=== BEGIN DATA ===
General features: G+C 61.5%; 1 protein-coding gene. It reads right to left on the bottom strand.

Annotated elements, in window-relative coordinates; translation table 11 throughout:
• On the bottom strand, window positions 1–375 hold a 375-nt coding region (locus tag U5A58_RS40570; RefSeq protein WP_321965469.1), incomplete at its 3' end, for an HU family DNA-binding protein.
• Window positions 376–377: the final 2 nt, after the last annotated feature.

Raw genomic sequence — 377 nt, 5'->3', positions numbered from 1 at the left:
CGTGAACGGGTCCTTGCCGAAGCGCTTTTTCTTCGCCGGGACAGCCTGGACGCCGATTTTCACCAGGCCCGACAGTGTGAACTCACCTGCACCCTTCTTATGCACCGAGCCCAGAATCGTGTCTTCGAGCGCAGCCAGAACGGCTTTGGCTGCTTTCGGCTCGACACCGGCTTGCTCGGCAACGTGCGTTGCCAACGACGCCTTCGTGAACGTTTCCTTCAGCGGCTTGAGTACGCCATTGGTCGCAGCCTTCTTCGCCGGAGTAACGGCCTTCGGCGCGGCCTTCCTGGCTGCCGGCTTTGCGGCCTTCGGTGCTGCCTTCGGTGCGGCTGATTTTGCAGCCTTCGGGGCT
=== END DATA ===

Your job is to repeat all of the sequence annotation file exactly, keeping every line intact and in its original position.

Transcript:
General features: G+C 61.5%; 1 protein-coding gene. It reads right to left on the bottom strand.

Annotated elements, in window-relative coordinates; translation table 11 throughout:
• On the bottom strand, window positions 1–375 hold a 375-nt coding region (locus tag U5A58_RS40570; RefSeq protein WP_321965469.1), incomplete at its 3' end, for an HU family DNA-binding protein.
• Window positions 376–377: the final 2 nt, after the last annotated feature.

Raw genomic sequence — 377 nt, 5'->3', positions numbered from 1 at the left:
CGTGAACGGGTCCTTGCCGAAGCGCTTTTTCTTCGCCGGGACAGCCTGGACGCCGATTTTCACCAGGCCCGACAGTGTGAACTCACCTGCACCCTTCTTATGCACCGAGCCCAGAATCGTGTCTTCGAGCGCAGCCAGAACGGCTTTGGCTGCTTTCGGCTCGACACCGGCTTGCTCGGCAACGTGCGTTGCCAACGACGCCTTCGTGAACGTTTCCTTCAGCGGCTTGAGTACGCCATTGGTCGCAGCCTTCTTCGCCGGAGTAACGGCCTTCGGCGCGGCCTTCCTGGCTGCCGGCTTTGCGGCCTTCGGTGCTGCCTTCGGTGCGGCTGATTTTGCAGCCTTCGGGGCT